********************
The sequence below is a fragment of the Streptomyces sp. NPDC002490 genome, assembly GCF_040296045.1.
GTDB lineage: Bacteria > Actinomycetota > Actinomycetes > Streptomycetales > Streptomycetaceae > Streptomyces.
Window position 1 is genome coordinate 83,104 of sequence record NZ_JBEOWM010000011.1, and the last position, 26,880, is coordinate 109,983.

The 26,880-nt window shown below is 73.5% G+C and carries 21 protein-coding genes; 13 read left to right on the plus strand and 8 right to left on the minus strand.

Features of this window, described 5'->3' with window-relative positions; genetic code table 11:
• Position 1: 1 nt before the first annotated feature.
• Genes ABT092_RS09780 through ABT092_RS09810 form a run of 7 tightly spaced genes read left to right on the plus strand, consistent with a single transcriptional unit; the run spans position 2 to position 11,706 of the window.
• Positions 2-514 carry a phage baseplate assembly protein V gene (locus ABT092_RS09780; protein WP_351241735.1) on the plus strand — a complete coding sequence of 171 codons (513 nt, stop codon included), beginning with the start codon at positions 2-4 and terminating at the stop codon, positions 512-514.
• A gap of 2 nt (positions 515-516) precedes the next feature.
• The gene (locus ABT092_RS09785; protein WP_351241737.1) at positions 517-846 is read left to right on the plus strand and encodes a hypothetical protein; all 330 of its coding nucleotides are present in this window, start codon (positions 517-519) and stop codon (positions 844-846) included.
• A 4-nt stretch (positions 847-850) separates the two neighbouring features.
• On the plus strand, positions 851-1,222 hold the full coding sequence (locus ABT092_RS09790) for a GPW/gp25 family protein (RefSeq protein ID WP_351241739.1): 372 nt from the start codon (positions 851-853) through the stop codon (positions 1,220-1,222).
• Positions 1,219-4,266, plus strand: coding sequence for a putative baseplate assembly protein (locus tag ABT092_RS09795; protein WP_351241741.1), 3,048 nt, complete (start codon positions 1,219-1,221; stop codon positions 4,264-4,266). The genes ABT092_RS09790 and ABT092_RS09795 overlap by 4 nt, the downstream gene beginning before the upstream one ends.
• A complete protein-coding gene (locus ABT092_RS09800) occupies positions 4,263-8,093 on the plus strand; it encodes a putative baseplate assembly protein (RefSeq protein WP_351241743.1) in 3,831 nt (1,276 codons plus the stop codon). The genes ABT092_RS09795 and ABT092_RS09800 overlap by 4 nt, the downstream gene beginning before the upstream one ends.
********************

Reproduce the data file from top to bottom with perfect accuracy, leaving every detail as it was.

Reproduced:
The sequence below is a fragment of the Streptomyces sp. NPDC002490 genome, assembly GCF_040296045.1.
GTDB lineage: Bacteria > Actinomycetota > Actinomycetes > Streptomycetales > Streptomycetaceae > Streptomyces.
Window position 1 is genome coordinate 83,104 of sequence record NZ_JBEOWM010000011.1, and the last position, 26,880, is coordinate 109,983.

The 26,880-nt window shown below is 73.5% G+C and carries 21 protein-coding genes; 13 read left to right on the plus strand and 8 right to left on the minus strand.

Features of this window, described 5'->3' with window-relative positions; genetic code table 11:
• Position 1: 1 nt before the first annotated feature.
• Genes ABT092_RS09780 through ABT092_RS09810 form a run of 7 tightly spaced genes read left to right on the plus strand, consistent with a single transcriptional unit; the run spans position 2 to position 11,706 of the window.
• Positions 2-514 carry a phage baseplate assembly protein V gene (locus ABT092_RS09780; protein WP_351241735.1) on the plus strand — a complete coding sequence of 171 codons (513 nt, stop codon included), beginning with the start codon at positions 2-4 and terminating at the stop codon, positions 512-514.
• A gap of 2 nt (positions 515-516) precedes the next feature.
• The gene (locus ABT092_RS09785; protein WP_351241737.1) at positions 517-846 is read left to right on the plus strand and encodes a hypothetical protein; all 330 of its coding nucleotides are present in this window, start codon (positions 517-519) and stop codon (positions 844-846) included.
• A 4-nt stretch (positions 847-850) separates the two neighbouring features.
• On the plus strand, positions 851-1,222 hold the full coding sequence (locus ABT092_RS09790) for a GPW/gp25 family protein (RefSeq protein ID WP_351241739.1): 372 nt from the start codon (positions 851-853) through the stop codon (positions 1,220-1,222).
• Positions 1,219-4,266, plus strand: coding sequence for a putative baseplate assembly protein (locus tag ABT092_RS09795; protein WP_351241741.1), 3,048 nt, complete (start codon positions 1,219-1,221; stop codon positions 4,264-4,266). The genes ABT092_RS09790 and ABT092_RS09795 overlap by 4 nt, the downstream gene beginning before the upstream one ends.
• A complete protein-coding gene (locus ABT092_RS09800) occupies positions 4,263-8,093 on the plus strand; it encodes a putative baseplate assembly protein (RefSeq protein WP_351241743.1) in 3,831 nt (1,276 codons plus the stop codon). The genes ABT092_RS09795 and ABT092_RS09800 overlap by 4 nt, the downstream gene beginning before the upstream one ends.